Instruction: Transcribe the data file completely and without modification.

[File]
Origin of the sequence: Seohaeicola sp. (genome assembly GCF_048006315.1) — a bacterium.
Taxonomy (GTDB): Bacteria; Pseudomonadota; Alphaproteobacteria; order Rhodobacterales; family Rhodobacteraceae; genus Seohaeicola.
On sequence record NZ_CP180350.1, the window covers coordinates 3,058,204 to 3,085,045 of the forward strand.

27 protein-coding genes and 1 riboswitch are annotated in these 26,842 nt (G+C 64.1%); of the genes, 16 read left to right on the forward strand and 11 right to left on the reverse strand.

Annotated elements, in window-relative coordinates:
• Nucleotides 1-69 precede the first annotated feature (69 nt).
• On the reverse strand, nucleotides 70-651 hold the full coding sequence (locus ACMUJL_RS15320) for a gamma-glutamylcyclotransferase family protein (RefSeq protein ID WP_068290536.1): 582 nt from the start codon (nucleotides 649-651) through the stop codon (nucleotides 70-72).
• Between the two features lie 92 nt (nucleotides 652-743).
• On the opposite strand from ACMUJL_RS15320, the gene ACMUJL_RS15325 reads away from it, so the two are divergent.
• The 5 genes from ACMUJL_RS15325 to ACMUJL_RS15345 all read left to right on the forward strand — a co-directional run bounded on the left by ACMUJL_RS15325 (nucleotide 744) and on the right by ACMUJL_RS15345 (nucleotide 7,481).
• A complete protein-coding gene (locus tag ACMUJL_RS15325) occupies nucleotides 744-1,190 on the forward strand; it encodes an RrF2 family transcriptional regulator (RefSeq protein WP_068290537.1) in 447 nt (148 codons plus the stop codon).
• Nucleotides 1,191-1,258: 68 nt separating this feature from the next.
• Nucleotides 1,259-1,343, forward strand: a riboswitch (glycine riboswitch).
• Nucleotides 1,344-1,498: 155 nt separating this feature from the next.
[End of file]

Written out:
Origin of the sequence: Seohaeicola sp. (genome assembly GCF_048006315.1) — a bacterium.
Taxonomy (GTDB): Bacteria; Pseudomonadota; Alphaproteobacteria; order Rhodobacterales; family Rhodobacteraceae; genus Seohaeicola.
On sequence record NZ_CP180350.1, the window covers coordinates 3,058,204 to 3,085,045 of the forward strand.

27 protein-coding genes and 1 riboswitch are annotated in these 26,842 nt (G+C 64.1%); of the genes, 16 read left to right on the forward strand and 11 right to left on the reverse strand.

Annotated elements, in window-relative coordinates:
• Nucleotides 1-69 precede the first annotated feature (69 nt).
• On the reverse strand, nucleotides 70-651 hold the full coding sequence (locus ACMUJL_RS15320) for a gamma-glutamylcyclotransferase family protein (RefSeq protein ID WP_068290536.1): 582 nt from the start codon (nucleotides 649-651) through the stop codon (nucleotides 70-72).
• Between the two features lie 92 nt (nucleotides 652-743).
• On the opposite strand from ACMUJL_RS15320, the gene ACMUJL_RS15325 reads away from it, so the two are divergent.
• The 5 genes from ACMUJL_RS15325 to ACMUJL_RS15345 all read left to right on the forward strand — a co-directional run bounded on the left by ACMUJL_RS15325 (nucleotide 744) and on the right by ACMUJL_RS15345 (nucleotide 7,481).
• A complete protein-coding gene (locus tag ACMUJL_RS15325) occupies nucleotides 744-1,190 on the forward strand; it encodes an RrF2 family transcriptional regulator (RefSeq protein WP_068290537.1) in 447 nt (148 codons plus the stop codon).
• Nucleotides 1,191-1,258: 68 nt separating this feature from the next.
• Nucleotides 1,259-1,343, forward strand: a riboswitch (glycine riboswitch).
• Nucleotides 1,344-1,498: 155 nt separating this feature from the next.